Today when I am designing for people they will come with their dress. I try to pick up something in or about their outfit. We’ll go from there. We’ll find shapes and colours that fit. Everybody has a different body shape - tall, small whatever. There are different hats that tend to suit different people. So we go through a process of deciding what suits you and how comfortable you feel. Many clients will come and say, ‘I hate hats. But I’ve got to wear this dress to this. I just want a little thing’. Then they get caught up in the magic, become confident and often go home with a great big thing.
The trends for this year include what you are seeing here. Hats (as opposed to ’fascinators’) are coming back in, which is really nice for me. For a while big hats went out and all the little sculptured pieces came in, which I like doing. I can see little one here, a white fluted one, that I made for her friend a couple of years ago to go to Derby day in Melbourne.
This season the boater is very big and also the big 1970s hats. The 1970s is making a bit of comeback. I can see somebody up the back that’s got a hat I designed for you, didn’t I, to represent the big loop that’s outside here [at the Museum]. It’s so thrilling for me to see these hats I made a long time ago come out of the cupboard for someone to wear and make someone a bit happier.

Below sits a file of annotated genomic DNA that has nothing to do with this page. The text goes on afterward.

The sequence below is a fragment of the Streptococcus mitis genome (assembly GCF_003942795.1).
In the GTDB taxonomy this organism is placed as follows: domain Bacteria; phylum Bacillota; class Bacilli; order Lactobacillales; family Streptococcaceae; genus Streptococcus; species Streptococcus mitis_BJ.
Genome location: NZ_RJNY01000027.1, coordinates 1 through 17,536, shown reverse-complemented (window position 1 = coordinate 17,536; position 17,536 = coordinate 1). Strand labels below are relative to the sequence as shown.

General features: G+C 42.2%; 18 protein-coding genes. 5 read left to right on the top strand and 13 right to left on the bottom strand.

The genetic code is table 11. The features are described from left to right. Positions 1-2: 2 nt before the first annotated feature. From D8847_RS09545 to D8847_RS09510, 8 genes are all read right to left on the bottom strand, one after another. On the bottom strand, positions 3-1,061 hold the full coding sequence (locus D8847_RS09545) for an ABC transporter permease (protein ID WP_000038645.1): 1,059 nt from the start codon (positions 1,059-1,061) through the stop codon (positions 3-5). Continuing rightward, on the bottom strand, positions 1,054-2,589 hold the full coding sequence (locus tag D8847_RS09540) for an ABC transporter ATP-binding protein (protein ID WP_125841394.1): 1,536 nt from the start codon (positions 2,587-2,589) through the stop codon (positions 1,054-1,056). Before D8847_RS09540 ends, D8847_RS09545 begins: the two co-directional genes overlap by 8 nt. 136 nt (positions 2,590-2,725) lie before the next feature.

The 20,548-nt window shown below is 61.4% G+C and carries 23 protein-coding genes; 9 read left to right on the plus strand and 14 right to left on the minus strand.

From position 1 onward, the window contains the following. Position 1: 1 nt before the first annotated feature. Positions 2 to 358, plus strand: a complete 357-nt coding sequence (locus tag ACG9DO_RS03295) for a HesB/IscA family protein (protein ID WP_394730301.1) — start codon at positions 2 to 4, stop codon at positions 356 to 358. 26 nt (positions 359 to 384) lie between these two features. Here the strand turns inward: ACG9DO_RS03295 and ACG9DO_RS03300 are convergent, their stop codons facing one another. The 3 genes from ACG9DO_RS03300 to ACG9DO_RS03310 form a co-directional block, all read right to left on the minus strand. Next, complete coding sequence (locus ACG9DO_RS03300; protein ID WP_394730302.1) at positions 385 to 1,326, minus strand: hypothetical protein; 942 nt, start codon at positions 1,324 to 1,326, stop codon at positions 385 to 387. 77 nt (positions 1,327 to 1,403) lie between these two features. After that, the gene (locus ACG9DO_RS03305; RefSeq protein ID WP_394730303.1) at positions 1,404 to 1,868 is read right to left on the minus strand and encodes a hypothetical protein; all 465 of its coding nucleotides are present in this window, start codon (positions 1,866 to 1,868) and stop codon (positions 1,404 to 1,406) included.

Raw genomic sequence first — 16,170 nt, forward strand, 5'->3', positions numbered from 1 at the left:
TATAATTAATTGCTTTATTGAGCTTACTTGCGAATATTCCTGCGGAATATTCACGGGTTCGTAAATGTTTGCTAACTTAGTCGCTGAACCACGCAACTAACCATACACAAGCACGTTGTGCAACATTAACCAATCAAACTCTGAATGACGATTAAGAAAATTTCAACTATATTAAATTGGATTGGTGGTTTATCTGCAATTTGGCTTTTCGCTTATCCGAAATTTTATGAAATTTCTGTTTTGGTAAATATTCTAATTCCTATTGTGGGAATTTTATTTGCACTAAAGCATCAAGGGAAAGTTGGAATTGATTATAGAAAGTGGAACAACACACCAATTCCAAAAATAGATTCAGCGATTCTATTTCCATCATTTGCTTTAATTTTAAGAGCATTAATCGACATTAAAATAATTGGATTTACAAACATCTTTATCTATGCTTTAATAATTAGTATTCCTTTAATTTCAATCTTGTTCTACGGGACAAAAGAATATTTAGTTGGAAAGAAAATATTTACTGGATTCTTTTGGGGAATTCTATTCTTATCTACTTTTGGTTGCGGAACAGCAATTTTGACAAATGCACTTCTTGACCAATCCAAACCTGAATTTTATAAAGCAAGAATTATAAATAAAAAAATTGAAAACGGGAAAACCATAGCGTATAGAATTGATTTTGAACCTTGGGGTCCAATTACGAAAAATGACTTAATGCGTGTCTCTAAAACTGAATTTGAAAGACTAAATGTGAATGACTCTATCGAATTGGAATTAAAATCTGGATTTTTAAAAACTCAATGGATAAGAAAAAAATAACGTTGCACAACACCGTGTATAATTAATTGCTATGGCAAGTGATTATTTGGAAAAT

I’ll just talk about some styles, and I might get some people out of the audience to come and try a hat on – about five of you. Then I can tell you how best to wear a hat and what suits you.
This little one here is pink parisisal, and it’s worn dipped like this. It suits this lady very well - good proportions. If you want to do a little modeling; have a little walk around.